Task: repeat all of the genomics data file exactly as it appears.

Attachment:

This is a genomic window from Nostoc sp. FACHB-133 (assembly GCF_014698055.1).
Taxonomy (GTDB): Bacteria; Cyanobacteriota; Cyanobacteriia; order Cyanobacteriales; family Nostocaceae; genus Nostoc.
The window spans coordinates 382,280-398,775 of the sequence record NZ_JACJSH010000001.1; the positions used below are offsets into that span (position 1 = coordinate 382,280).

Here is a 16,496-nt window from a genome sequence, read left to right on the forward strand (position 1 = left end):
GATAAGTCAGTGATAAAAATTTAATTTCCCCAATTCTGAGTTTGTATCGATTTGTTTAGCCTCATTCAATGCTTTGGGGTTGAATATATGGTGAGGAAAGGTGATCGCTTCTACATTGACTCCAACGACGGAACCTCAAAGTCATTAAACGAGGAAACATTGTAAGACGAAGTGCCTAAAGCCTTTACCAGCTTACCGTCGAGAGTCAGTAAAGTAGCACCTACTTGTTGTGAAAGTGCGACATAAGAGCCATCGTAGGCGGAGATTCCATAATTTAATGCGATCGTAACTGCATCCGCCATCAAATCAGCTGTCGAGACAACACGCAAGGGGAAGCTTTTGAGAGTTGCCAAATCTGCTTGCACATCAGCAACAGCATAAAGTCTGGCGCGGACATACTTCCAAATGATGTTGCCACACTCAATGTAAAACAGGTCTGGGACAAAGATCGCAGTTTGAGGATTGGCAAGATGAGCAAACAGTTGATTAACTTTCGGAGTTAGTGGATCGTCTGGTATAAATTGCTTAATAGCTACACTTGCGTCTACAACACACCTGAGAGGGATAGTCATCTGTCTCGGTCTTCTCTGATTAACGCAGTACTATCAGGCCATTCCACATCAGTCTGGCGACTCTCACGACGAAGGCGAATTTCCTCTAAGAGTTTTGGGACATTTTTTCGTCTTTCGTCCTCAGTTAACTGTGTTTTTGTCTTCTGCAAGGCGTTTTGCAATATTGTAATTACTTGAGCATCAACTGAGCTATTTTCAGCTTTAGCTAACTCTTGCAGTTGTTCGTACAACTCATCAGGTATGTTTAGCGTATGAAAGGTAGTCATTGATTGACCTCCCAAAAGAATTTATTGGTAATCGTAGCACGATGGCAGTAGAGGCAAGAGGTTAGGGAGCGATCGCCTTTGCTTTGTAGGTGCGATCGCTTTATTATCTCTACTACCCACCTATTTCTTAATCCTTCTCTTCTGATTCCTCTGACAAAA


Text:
This is a genomic window from Nostoc sp. FACHB-133 (assembly GCF_014698055.1).
Taxonomy (GTDB): Bacteria; Cyanobacteriota; Cyanobacteriia; order Cyanobacteriales; family Nostocaceae; genus Nostoc.
The window spans coordinates 382,280-398,775 of the sequence record NZ_JACJSH010000001.1; the positions used below are offsets into that span (position 1 = coordinate 382,280).

Here is a 16,496-nt window from a genome sequence, read left to right on the forward strand (position 1 = left end):
GATAAGTCAGTGATAAAAATTTAATTTCCCCAATTCTGAGTTTGTATCGATTTGTTTAGCCTCATTCAATGCTTTGGGGTTGAATATATGGTGAGGAAAGGTGATCGCTTCTACATTGACTCCAACGACGGAACCTCAAAGTCATTAAACGAGGAAACATTGTAAGACGAAGTGCCTAAAGCCTTTACCAGCTTACCGTCGAGAGTCAGTAAAGTAGCACCTACTTGTTGTGAAAGTGCGACATAAGAGCCATCGTAGGCGGAGATTCCATAATTTAATGCGATCGTAACTGCATCCGCCATCAAATCAGCTGTCGAGACAACACGCAAGGGGAAGCTTTTGAGAGTTGCCAAATCTGCTTGCACATCAGCAACAGCATAAAGTCTGGCGCGGACATACTTCCAAATGATGTTGCCACACTCAATGTAAAACAGGTCTGGGACAAAGATCGCAGTTTGAGGATTGGCAAGATGAGCAAACAGTTGATTAACTTTCGGAGTTAGTGGATCGTCTGGTATAAATTGCTTAATAGCTACACTTGCGTCTACAACACACCTGAGAGGGATAGTCATCTGTCTCGGTCTTCTCTGATTAACGCAGTACTATCAGGCCATTCCACATCAGTCTGGCGACTCTCACGACGAAGGCGAATTTCCTCTAAGAGTTTTGGGACATTTTTTCGTCTTTCGTCCTCAGTTAACTGTGTTTTTGTCTTCTGCAAGGCGTTTTGCAATATTGTAATTACTTGAGCATCAACTGAGCTATTTTCAGCTTTAGCTAACTCTTGCAGTTGTTCGTACAACTCATCAGGTATGTTTAGCGTATGAAAGGTAGTCATTGATTGACCTCCCAAAAGAATTTATTGGTAATCGTAGCACGATGGCAGTAGAGGCAAGAGGTTAGGGAGCGATCGCCTTTGCTTTGTAGGTGCGATCGCTTTATTATCTCTACTACCCACCTATTTCTTAATCCTTCTCTTCTGATTCCTCTGACAAAA